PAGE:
38th MIBF: My Japanese book haul

20170918_031742My MIBF2017 book haul. Who wouldn’t be happy; five books, each for 20% less.

If only I can get paid reading books, then I’ll have all the joy in the world.

I don’t really buy this much. I only buy one or two the most but a good-natured person 🤗☺️loaned me some money so I got to buy this much so I’m not buying any until I get to pay these five books.

 More of my fascination on Japanese literature 

Discovering and exploring other Japanese authors — Yoko Ogawa and Hiromi Kawakami. These authors I think aren’t even available at National.

“Subtle, graceful, wise and threaded on a quirky humor, this exploration of the connections and disconnections between people kept me smiling long after the last page.” – Julia Rochester’s review of Hiromi Kawakami’s The Nakano Thrift Shop.

However, I think the plot summary ultimately got me. It says “Among the jumble of paperweights, plates, typewiters, and general bric-a-brac in Mr. Nakano’s thrift store, there are treasures to be found.”

Kawakami’s The Nakano Thrift Shop is somewhat familiar as I’ve seen it on Kinokuniya SG Webstore but I didn’t click on it, so I still don’t know up until today what it is about. I also haven’t read any of her works before so entirely, she’s new to me.

“Gorgeous, cinematic… This novel has all the charm and restraint of any by Ishiguro or Kenzaburo Oe, and the whimsy of Murakami.” – Los Angeles Times review of Yoko Ogawa’s The Housekeeper and the Professor.

After reading this review and the plot summary saying “An enchanting story about what it means to live in the present, and about the curious equations that can create a family” at the back of the cover, I knew it’s a shoo-in for me. I love the cover too.

Yoko Ogawa is also entirely new to me and I totally discovered her and this book at the Fully Booked booth, which means I haven’t seen this even at Kinokuniya Webstore before.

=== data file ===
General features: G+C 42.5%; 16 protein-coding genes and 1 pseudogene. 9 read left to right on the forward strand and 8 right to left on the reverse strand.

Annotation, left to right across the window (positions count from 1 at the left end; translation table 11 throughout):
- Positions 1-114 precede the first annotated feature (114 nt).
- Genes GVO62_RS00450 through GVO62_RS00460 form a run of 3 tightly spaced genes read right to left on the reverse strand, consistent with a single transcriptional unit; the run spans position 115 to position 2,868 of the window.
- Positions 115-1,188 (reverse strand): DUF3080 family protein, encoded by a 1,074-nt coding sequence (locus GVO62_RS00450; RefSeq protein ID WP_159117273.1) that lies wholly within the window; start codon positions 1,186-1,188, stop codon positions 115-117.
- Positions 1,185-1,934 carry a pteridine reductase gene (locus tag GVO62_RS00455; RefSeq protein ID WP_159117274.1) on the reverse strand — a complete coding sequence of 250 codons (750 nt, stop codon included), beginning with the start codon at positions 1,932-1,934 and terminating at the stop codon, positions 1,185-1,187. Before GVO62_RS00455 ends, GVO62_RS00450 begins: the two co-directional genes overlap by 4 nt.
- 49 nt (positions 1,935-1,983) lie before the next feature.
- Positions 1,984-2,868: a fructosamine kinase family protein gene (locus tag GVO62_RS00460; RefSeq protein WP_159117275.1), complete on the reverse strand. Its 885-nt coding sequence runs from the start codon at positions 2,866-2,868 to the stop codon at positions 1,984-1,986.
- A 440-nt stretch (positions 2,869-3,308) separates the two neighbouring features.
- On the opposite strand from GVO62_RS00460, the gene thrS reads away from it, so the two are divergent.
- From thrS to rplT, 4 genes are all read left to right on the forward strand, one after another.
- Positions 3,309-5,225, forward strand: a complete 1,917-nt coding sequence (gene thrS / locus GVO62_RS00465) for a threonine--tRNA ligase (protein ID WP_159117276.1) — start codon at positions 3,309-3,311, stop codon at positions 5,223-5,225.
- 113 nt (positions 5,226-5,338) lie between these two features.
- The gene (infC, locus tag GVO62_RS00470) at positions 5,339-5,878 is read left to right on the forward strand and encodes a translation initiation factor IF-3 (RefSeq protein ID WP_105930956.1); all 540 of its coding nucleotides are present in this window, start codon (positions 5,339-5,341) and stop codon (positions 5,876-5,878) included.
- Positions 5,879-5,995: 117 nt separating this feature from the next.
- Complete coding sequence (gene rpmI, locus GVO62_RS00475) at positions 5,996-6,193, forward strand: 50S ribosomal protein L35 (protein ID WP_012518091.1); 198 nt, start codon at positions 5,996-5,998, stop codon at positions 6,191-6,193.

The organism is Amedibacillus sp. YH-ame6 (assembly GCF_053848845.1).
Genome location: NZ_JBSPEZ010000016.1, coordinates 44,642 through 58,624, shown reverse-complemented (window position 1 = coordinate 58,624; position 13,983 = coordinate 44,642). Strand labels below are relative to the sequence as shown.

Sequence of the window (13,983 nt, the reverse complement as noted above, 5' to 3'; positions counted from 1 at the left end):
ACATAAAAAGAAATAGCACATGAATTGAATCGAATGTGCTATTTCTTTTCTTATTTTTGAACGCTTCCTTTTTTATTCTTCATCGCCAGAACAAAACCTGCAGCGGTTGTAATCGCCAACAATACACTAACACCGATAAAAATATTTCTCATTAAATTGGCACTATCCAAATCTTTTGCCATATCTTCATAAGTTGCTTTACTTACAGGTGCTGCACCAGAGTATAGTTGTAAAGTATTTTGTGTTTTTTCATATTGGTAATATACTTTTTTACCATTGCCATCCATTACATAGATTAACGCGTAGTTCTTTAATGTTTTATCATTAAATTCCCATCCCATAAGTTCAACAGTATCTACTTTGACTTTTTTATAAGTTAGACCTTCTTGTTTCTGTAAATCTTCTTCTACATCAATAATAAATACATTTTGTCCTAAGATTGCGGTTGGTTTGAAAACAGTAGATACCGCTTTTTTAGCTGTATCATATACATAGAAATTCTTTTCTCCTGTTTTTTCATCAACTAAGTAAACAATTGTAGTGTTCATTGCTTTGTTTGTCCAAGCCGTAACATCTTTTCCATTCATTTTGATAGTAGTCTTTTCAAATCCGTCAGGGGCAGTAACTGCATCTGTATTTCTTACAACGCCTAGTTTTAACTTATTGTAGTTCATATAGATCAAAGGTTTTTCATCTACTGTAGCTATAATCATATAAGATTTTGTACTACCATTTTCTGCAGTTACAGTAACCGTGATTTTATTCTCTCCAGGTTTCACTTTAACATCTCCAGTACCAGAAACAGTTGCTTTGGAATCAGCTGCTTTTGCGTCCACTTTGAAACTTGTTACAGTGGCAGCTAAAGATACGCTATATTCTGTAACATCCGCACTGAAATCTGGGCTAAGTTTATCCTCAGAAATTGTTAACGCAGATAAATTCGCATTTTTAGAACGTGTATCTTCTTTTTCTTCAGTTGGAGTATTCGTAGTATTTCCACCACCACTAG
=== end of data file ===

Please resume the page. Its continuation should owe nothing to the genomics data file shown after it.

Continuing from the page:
Despite being new, Haruki Murakami’s Men Without Women is also 20% off and I’ve been meaning to get it since it was released back on May 9th. And of course, After Dark — it’s been on my must-read Murakami books ever since, because of its story and the title itself speaks so much of the world where I exist.

And last but not the least, My Neighbor Totoro: The Novel. It’s released in 2012 for the 20th anniversary of the film.

I’m just so happy to be finding it at Fully Booked. It’s been on my Kinokuniya wishlist for quite some time now but haven’t really decided when I’ll buy it because I’m thinking of getting the others first, so it’s really nice I was able to buy it at a lower price than Kinokuniya’s.

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My heart was so happy when I found this – My Neighbor Totoro: The Novel. Released in 2012 in celebration of the film’s 20th anniversary.

 

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38th MIBF:Manga-sightings and adoring session of classics covers